Thousands of British soldiers have gone absent without leave since 2003 because the Army is unwilling to accept the gravity of mental problems caused by their tours in Iraq.
The Ministry of Defence estimates there have been 10,000 Awol incidents since the invasion of Iraq in 2003 and 1,100 servicemen are currently "on the run" from the Army.
One soldier tells the BBC's Panorama programme tonight that he went absent without leave - a crime punishable by life imprisonment - after being refused compassionate leave, despite suffering from flashbacks and lack of sleep after a tour in which he saw a comrade killed. Steve (not his real name) said he was refused compassionate leave on grounds that only those serviceman who have suffered a bereavement are granted it.
He went Awol after the Army lost his application for early discharge, he says. His anticipated release, within 12 months, was extended by at least six months.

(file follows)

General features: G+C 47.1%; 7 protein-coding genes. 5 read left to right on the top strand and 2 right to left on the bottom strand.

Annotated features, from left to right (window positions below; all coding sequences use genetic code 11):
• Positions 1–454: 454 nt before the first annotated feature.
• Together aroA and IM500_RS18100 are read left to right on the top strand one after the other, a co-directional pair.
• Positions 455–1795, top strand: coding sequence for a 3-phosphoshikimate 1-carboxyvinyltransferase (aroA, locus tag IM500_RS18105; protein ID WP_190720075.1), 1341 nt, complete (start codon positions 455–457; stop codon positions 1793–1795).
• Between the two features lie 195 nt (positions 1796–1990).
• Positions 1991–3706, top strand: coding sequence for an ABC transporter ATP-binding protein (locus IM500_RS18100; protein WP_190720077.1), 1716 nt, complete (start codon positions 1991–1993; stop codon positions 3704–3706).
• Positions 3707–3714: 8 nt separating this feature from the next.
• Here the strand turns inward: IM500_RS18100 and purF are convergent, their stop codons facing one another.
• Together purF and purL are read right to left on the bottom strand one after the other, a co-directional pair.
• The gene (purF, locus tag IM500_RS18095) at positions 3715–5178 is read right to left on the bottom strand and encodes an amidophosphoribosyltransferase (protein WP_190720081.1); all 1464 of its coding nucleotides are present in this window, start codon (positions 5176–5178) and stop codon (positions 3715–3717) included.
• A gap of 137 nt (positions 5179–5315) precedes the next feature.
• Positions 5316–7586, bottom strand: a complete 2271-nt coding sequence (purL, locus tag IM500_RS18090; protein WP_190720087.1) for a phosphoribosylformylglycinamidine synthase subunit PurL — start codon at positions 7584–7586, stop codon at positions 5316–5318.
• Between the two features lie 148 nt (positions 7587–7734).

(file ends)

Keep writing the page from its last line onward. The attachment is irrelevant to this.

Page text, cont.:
"Lads come back [from Iraq] traumatised with no idea how to deal with it, he told Panorama. "Asking for help with mental health issues in the Army is something you don't do. It's looked down upon. When I came back from Iraq, my behaviour was different. I found it difficult to relate to people. I became withdrawn. On leave, I just sat in my room all day drinking."
The programme suggests many soldiers leave because army life does not match the image presented by recruiters desperate to find new service personnel.
One former senior officer told Panorama the reason most soldiers went Awol was "they were young, inexperienced, sometimes immature and they didn't know how to face up to their problems. …